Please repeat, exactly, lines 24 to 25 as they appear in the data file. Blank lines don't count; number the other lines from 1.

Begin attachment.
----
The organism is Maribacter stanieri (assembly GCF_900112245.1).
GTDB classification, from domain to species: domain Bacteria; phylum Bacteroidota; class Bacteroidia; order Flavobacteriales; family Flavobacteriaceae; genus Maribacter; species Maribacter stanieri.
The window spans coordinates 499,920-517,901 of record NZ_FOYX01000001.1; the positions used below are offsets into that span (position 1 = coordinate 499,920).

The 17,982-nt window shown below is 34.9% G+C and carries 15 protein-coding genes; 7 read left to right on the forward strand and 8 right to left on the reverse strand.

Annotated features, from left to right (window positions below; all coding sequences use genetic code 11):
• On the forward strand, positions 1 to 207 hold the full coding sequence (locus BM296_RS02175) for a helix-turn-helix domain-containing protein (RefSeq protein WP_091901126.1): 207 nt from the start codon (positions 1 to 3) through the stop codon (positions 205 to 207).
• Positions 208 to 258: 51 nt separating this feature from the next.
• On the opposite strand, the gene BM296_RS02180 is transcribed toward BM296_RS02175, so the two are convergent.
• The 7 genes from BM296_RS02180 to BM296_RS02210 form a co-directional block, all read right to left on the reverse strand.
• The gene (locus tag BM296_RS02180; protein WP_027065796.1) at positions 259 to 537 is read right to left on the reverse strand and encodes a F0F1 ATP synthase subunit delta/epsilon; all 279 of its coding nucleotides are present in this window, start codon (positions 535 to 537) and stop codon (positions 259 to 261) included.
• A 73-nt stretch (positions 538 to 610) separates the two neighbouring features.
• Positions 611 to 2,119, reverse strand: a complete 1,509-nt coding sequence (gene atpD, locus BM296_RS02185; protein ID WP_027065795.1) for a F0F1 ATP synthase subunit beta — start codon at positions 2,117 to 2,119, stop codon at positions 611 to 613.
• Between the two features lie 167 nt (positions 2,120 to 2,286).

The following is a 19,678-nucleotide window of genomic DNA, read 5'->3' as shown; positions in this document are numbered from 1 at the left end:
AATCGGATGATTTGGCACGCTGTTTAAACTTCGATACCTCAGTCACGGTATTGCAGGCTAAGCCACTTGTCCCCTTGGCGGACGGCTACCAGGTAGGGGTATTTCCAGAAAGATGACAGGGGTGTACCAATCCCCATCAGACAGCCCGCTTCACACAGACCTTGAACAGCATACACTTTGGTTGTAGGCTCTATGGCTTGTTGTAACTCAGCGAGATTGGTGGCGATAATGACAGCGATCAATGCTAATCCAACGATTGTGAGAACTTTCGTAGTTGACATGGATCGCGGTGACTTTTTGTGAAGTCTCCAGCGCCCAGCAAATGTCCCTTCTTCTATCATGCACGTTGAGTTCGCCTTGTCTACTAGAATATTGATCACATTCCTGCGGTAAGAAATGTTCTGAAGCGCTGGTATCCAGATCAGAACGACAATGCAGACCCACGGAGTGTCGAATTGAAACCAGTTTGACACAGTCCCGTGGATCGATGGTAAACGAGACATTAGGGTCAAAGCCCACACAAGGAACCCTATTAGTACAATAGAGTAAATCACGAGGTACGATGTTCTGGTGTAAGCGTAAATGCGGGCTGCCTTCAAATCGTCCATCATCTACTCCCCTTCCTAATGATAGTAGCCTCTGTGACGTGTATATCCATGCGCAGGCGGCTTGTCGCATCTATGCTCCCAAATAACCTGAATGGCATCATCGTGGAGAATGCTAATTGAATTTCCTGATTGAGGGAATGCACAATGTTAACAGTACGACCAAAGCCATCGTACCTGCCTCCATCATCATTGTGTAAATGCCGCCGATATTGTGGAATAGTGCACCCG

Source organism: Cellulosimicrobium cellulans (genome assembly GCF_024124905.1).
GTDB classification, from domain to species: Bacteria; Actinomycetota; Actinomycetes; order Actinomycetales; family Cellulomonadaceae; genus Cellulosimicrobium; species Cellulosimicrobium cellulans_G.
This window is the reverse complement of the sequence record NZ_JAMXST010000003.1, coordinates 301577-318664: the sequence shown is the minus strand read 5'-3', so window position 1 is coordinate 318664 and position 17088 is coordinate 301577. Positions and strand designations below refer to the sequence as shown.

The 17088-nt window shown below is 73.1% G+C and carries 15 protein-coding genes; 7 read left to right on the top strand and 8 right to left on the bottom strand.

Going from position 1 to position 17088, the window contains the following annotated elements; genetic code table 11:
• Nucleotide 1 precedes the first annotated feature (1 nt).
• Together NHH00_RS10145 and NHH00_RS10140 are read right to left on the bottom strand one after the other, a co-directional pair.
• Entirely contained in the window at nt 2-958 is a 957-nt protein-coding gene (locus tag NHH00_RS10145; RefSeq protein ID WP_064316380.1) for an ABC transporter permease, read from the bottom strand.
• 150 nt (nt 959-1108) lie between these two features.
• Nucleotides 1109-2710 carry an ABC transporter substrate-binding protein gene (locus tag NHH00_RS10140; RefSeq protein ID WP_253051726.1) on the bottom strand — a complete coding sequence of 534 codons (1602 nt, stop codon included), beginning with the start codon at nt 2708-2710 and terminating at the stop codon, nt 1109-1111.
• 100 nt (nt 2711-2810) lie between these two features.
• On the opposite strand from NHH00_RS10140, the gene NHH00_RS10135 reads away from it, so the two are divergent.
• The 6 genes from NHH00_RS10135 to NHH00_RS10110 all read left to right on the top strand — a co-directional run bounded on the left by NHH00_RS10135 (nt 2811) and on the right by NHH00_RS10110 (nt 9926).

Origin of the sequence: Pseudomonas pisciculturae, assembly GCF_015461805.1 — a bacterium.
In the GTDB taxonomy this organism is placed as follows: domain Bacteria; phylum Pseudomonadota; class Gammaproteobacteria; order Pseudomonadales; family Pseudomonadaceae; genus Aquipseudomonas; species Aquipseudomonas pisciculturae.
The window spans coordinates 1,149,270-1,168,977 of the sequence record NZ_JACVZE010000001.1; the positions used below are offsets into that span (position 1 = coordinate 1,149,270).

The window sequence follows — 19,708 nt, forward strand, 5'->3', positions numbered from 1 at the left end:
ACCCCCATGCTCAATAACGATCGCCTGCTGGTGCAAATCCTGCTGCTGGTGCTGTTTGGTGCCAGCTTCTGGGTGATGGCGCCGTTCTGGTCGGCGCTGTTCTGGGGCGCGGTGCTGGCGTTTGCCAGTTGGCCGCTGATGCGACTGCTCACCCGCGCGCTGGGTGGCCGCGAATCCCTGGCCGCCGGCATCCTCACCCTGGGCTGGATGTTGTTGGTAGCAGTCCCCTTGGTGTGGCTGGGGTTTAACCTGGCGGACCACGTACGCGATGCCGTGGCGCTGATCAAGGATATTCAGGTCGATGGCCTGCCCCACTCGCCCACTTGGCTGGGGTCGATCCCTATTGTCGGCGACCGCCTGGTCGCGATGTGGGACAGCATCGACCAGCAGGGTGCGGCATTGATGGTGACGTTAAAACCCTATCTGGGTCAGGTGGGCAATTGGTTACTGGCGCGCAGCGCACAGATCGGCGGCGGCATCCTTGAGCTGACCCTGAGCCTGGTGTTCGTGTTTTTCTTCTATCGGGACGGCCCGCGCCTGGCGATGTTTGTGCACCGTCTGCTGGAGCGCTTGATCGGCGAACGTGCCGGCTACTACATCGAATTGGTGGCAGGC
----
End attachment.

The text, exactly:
• 150 nt (nt 959-1108) lie between these two features.
• Nucleotides 1109-2710 carry an ABC transporter substrate-binding protein gene (locus tag NHH00_RS10140; RefSeq protein ID WP_253051726.1) on the bottom strand — a complete coding sequence of 534 codons (1602 nt, stop codon included), beginning with the start codon at nt 2708-2710 and terminating at the stop codon, nt 1109-1111.